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DWF Data Protection Insights April 2022

03 May 2022

Here is our round-up of the top data protection stories, together with practical advice on how to address the legal issues raised. 

Regulatory guidance/campaigns/other news from the Information Commissioner's Office (ICO)/European Data Protection Board (EDPB)/ European Data Protection Supervisor (EDPS)


ICO guidance

Anonymisation guidance part 4: Accountability and governance

The ICO has published a consultation draft of part 4 of its anonymisation guidance, focusing on the accountability and governance measures needed for producing and disclosing anonymous information. The key points are:

  • Take a comprehensive approach to governance.
  • Be clear about processes, responsibilities and oversight.
  • Use a DPIA (Data Protection Impact Assessment) to help you structure and document your decision-making processes and identify risks.
  • Be clear about how and why you intend to anonymise.
  • Work with other organisations likely to be processing and disclosing other information that could impact the effectiveness of your anonymisation.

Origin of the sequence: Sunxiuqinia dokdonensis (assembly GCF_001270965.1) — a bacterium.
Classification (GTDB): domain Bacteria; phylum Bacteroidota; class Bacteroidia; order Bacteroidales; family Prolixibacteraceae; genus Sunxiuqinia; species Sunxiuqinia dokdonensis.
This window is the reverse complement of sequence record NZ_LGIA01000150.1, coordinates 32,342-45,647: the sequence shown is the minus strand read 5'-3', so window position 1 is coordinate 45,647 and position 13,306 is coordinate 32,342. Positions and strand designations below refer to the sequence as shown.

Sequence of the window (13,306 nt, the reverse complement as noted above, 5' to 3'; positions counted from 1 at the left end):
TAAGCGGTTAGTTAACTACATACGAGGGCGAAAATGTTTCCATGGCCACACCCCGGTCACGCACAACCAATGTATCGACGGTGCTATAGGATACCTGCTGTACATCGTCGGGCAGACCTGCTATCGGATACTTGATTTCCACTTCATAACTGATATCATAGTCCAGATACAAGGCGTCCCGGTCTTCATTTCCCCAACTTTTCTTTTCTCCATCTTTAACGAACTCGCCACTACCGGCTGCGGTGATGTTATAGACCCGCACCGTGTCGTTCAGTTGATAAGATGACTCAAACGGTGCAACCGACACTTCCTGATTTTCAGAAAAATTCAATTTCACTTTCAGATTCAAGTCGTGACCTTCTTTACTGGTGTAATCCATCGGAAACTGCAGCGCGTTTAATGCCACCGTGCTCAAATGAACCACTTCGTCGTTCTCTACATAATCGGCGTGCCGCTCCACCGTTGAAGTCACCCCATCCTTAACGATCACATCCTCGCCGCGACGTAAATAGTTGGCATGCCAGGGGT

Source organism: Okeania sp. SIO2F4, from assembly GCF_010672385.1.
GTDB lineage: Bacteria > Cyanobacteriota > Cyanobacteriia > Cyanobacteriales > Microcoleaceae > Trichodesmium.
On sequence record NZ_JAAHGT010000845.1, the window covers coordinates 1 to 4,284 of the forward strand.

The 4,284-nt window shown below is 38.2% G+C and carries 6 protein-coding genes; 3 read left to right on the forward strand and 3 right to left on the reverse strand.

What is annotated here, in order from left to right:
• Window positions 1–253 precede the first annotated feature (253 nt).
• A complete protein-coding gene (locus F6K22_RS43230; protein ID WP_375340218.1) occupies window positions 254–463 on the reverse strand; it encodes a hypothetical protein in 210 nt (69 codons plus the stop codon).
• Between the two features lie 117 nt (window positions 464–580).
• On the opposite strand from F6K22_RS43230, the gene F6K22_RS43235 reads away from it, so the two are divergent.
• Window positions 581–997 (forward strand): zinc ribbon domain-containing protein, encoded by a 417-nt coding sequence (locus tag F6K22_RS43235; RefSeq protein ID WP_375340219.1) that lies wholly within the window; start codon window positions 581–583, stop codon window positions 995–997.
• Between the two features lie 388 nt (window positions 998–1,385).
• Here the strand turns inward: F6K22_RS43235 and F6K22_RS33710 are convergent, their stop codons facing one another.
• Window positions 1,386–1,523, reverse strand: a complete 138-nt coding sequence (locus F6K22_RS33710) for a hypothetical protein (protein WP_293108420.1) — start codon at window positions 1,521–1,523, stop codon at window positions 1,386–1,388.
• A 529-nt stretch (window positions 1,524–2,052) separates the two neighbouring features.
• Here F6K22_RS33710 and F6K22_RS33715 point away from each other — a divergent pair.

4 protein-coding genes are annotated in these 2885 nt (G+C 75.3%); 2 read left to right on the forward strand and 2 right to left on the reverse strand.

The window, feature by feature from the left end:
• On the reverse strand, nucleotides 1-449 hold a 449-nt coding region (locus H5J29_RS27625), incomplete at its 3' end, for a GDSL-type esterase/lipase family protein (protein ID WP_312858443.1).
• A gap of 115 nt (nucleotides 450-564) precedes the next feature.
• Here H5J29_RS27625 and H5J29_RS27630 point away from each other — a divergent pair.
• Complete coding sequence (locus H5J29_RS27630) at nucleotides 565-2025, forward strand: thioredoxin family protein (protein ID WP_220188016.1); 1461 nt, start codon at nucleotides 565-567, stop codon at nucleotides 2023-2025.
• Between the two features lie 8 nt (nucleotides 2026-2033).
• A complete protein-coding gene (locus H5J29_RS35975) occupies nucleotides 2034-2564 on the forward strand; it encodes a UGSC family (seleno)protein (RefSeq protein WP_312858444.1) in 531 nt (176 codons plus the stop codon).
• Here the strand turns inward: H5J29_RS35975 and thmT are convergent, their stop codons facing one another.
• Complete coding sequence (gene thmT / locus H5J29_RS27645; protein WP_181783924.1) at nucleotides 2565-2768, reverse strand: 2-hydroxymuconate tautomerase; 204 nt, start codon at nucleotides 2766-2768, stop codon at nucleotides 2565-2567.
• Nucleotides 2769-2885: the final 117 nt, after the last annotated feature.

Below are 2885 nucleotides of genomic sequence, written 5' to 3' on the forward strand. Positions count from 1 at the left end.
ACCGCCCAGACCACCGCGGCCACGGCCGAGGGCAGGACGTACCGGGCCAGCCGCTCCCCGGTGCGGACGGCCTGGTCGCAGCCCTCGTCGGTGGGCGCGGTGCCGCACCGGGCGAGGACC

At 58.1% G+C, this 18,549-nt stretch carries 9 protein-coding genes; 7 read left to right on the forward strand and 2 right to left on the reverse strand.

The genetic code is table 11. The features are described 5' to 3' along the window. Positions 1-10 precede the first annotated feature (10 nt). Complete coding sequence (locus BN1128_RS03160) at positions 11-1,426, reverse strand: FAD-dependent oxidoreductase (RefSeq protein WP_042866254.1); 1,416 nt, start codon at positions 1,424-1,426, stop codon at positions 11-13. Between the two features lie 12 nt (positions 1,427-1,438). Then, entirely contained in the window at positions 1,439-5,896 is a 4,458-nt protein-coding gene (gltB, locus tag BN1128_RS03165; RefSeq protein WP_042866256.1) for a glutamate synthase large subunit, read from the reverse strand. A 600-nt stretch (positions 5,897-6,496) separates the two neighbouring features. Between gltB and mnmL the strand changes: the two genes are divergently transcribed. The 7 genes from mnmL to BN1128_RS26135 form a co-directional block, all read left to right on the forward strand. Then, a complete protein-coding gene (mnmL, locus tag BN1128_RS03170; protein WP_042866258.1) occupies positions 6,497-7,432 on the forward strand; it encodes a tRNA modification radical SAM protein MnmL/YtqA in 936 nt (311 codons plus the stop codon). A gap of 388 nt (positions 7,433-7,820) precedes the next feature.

• Consider how different forms of anonymous information can pose different identifiability risks and choose an appropriate release model to mitigate those risks.
  • Plan for cases where it may be difficult to assess identifiability risk and implement appropriate risk mitigation measures.
  • Demonstrating transparency when processing anonymous information promotes public trust.
  • Ensure decision-makers understand the latest technological and legal developments and best practices to ensure effective anonymisation.
  • Consider any other legal considerations (e.g. the Freedom of Information Act 2000, human rights law and the duty of confidentiality) that may be relevant to your anonymisation processes and decision-making.

Data protection and Coronavirus-19 – relaxation of government measures

The ICO has published the above guidance, which sets out some key points organisations should consider around using personal information to keep their staff and customers safe during the pandemic. The main points are:

  • Is it still necessary? Think about:
    • How will collecting extra personal information help keep your workplace safe?
    • Do you still need the information previously collected?
    • Could you achieve your desired result without collecting personal information?